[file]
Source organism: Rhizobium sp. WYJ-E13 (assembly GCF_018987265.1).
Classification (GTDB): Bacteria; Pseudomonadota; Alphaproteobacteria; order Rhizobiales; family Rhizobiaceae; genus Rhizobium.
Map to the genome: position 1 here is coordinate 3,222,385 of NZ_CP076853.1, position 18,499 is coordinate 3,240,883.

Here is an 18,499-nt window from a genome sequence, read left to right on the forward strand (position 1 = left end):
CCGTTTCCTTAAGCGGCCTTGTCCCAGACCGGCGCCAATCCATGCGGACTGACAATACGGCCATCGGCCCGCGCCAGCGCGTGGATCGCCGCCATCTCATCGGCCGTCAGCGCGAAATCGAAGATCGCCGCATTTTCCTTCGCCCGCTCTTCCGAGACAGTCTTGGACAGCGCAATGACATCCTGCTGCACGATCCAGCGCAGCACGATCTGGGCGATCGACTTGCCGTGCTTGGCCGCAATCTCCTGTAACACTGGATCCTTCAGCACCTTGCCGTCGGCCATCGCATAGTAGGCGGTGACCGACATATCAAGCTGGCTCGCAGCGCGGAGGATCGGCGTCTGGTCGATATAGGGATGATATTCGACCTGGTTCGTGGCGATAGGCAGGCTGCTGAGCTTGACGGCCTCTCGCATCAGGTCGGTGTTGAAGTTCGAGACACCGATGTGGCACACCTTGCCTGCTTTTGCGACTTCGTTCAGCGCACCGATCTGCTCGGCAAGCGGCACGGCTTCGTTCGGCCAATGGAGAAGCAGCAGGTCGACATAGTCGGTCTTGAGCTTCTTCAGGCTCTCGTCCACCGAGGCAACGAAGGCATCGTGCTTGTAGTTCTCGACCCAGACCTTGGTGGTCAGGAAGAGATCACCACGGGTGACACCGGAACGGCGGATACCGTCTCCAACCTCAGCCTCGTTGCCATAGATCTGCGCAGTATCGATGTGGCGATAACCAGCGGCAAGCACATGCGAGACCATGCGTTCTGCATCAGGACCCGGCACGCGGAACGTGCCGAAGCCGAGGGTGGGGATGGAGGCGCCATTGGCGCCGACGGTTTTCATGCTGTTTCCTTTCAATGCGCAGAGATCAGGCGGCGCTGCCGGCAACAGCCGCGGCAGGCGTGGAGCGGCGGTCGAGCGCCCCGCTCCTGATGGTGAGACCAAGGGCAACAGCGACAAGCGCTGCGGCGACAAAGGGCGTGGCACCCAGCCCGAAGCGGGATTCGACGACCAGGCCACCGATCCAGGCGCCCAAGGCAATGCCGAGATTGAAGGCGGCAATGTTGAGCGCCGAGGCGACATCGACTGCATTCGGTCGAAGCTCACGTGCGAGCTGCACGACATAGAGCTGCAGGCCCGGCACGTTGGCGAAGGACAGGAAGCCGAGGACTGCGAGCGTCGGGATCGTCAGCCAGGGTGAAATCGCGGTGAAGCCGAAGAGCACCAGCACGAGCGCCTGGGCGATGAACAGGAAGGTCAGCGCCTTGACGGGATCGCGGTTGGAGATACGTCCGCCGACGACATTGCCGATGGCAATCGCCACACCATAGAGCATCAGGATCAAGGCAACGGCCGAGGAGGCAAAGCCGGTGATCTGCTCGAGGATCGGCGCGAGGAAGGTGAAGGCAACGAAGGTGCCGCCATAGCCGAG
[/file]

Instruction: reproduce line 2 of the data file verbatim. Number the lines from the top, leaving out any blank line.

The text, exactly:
Classification (GTDB): Bacteria; Pseudomonadota; Alphaproteobacteria; order Rhizobiales; family Rhizobiaceae; genus Rhizobium.